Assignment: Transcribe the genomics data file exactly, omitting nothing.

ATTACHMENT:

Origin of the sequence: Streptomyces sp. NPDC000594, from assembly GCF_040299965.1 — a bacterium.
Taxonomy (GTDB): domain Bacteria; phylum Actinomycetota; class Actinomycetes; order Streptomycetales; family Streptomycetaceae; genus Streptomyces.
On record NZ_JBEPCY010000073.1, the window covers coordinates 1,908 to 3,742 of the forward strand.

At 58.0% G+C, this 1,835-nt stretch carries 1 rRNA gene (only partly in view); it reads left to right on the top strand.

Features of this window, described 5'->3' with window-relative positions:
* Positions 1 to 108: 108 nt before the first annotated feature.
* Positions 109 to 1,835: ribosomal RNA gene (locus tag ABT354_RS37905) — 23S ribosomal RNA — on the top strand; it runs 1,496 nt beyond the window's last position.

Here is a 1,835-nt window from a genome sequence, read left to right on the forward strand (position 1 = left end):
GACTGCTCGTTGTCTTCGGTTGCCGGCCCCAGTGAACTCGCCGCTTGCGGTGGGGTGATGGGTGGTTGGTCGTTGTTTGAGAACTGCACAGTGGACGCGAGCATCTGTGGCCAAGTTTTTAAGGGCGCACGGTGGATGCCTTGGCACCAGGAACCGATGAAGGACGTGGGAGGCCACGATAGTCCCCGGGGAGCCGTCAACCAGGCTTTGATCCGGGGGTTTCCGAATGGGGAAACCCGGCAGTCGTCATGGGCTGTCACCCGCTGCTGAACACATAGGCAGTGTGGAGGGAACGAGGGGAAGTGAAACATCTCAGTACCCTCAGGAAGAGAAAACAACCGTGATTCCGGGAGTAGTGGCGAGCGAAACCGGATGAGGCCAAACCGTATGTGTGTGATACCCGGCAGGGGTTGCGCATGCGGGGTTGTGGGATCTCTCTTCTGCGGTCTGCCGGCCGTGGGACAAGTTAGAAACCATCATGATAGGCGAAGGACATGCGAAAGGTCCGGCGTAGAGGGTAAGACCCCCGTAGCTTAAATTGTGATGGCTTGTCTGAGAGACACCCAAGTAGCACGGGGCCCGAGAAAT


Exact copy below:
Origin of the sequence: Streptomyces sp. NPDC000594, from assembly GCF_040299965.1 — a bacterium.
Taxonomy (GTDB): domain Bacteria; phylum Actinomycetota; class Actinomycetes; order Streptomycetales; family Streptomycetaceae; genus Streptomyces.
On record NZ_JBEPCY010000073.1, the window covers coordinates 1,908 to 3,742 of the forward strand.

At 58.0% G+C, this 1,835-nt stretch carries 1 rRNA gene (only partly in view); it reads left to right on the top strand.

Features of this window, described 5'->3' with window-relative positions:
* Positions 1 to 108: 108 nt before the first annotated feature.
* Positions 109 to 1,835: ribosomal RNA gene (locus tag ABT354_RS37905) — 23S ribosomal RNA — on the top strand; it runs 1,496 nt beyond the window's last position.

Here is a 1,835-nt window from a genome sequence, read left to right on the forward strand (position 1 = left end):
GACTGCTCGTTGTCTTCGGTTGCCGGCCCCAGTGAACTCGCCGCTTGCGGTGGGGTGATGGGTGGTTGGTCGTTGTTTGAGAACTGCACAGTGGACGCGAGCATCTGTGGCCAAGTTTTTAAGGGCGCACGGTGGATGCCTTGGCACCAGGAACCGATGAAGGACGTGGGAGGCCACGATAGTCCCCGGGGAGCCGTCAACCAGGCTTTGATCCGGGGGTTTCCGAATGGGGAAACCCGGCAGTCGTCATGGGCTGTCACCCGCTGCTGAACACATAGGCAGTGTGGAGGGAACGAGGGGAAGTGAAACATCTCAGTACCCTCAGGAAGAGAAAACAACCGTGATTCCGGGAGTAGTGGCGAGCGAAACCGGATGAGGCCAAACCGTATGTGTGTGATACCCGGCAGGGGTTGCGCATGCGGGGTTGTGGGATCTCTCTTCTGCGGTCTGCCGGCCGTGGGACAAGTTAGAAACCATCATGATAGGCGAAGGACATGCGAAAGGTCCGGCGTAGAGGGTAAGACCCCCGTAGCTTAAATTGTGATGGCTTGTCTGAGAGACACCCAAGTAGCACGGGGCCCGAGAAAT